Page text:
One cool part of the analyst day visit at Dolby was a tour of a couple of forward-looking labs. In one, we saw how Dolby is measuring biometric data like EKG, eye movements, skin sensations and more – all in response to watching video content. Part of this is aimed at understanding how viewers might react differently to HDR and WCG content compared to standard content.
The idea is to understand what is driving emotional and physical engagement with content. One example was cited where a bright flame was shown and there was the sensation of heat on the viewer’s face, but there was not infrared emission change from the screen. In other words the image was so compelling it induced a physical reaction in the viewer that mimicked a real event.
The second lab we saw was still under construction. This is going to be a non-goggles VR lab, essentially. The part that was not yet complete was the visual presentation. This is slated to be a 180-degree cylindrical projection screen using four projectors (probably from Panasonic) to create a blended high resolution image.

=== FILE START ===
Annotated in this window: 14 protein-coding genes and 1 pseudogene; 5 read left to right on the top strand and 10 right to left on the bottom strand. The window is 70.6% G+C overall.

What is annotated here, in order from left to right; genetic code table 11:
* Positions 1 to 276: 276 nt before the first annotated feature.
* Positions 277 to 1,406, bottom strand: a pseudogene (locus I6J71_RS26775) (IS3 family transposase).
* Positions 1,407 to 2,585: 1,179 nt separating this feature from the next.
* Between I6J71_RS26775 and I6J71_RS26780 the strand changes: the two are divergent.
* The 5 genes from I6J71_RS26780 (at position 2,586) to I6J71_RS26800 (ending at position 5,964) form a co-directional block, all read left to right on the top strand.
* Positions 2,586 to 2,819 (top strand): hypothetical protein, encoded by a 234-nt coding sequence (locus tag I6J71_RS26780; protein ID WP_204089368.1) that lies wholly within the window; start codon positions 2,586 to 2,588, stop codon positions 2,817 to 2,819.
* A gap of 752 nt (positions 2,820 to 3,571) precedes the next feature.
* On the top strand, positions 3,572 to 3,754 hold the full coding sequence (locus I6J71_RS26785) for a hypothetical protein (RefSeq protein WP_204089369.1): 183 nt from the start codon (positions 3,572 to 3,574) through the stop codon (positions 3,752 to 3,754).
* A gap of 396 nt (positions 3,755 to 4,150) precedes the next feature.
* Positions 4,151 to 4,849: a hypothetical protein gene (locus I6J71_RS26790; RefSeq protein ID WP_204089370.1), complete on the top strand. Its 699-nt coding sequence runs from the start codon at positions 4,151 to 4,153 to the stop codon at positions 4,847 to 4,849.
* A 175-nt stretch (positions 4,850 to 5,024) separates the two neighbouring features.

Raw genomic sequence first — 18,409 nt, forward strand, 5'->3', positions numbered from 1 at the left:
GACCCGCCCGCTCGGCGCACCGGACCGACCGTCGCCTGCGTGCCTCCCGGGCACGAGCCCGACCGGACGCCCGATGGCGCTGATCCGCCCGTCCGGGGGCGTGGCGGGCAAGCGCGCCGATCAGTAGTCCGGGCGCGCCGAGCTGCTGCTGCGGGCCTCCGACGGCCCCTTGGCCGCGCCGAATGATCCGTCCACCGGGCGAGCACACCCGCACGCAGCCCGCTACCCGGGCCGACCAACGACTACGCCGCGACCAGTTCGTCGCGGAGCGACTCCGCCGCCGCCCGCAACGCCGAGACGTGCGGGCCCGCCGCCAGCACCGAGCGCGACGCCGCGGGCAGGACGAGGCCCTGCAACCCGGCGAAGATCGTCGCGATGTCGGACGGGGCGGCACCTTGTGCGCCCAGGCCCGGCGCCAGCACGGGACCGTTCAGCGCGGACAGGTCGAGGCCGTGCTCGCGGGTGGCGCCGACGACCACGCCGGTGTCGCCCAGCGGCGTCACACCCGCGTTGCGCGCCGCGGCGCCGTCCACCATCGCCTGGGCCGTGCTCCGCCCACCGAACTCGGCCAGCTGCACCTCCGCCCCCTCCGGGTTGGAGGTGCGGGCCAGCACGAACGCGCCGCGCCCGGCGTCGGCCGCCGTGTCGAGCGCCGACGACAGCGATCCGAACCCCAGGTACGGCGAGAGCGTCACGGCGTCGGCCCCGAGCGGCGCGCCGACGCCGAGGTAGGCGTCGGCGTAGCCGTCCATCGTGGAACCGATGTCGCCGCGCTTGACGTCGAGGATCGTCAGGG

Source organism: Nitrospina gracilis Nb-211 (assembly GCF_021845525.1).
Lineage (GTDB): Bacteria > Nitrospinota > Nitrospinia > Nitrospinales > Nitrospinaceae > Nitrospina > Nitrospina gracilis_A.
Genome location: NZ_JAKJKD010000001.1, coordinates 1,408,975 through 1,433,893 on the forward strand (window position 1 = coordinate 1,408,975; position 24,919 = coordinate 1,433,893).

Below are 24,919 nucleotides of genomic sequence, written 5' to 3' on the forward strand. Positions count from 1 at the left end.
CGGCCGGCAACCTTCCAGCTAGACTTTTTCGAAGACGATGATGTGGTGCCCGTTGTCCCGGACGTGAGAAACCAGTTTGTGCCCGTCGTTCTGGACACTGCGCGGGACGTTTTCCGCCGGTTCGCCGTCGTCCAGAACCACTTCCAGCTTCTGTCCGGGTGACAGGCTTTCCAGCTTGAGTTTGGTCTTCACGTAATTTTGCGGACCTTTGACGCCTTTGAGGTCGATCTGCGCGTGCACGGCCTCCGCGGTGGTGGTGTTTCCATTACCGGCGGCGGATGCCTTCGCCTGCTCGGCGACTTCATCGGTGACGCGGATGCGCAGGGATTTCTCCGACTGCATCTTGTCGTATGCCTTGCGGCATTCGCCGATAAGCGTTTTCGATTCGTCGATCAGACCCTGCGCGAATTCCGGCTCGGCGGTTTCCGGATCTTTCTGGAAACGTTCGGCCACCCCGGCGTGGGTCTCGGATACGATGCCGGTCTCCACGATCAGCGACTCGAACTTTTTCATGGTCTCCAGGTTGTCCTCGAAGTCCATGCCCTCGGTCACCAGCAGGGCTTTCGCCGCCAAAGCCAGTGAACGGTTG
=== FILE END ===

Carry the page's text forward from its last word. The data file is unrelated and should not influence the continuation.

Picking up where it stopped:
The audio component is complete and has incredible capabilities. There are 34 speakers hidden around the room and probably about as many microphones. These are used to create any sonic environment imaginable. With the click of a button, the room can be transformed to sound like anywhere from a cathedral to a noisy street, to an office, to an acoustically dead room. This was extremely impressive.
Dolby says it can import CAD models of a space and create acoustic models to match. This should be operational by February. I sure hope Dolby invites me back again to see this room in action. – CC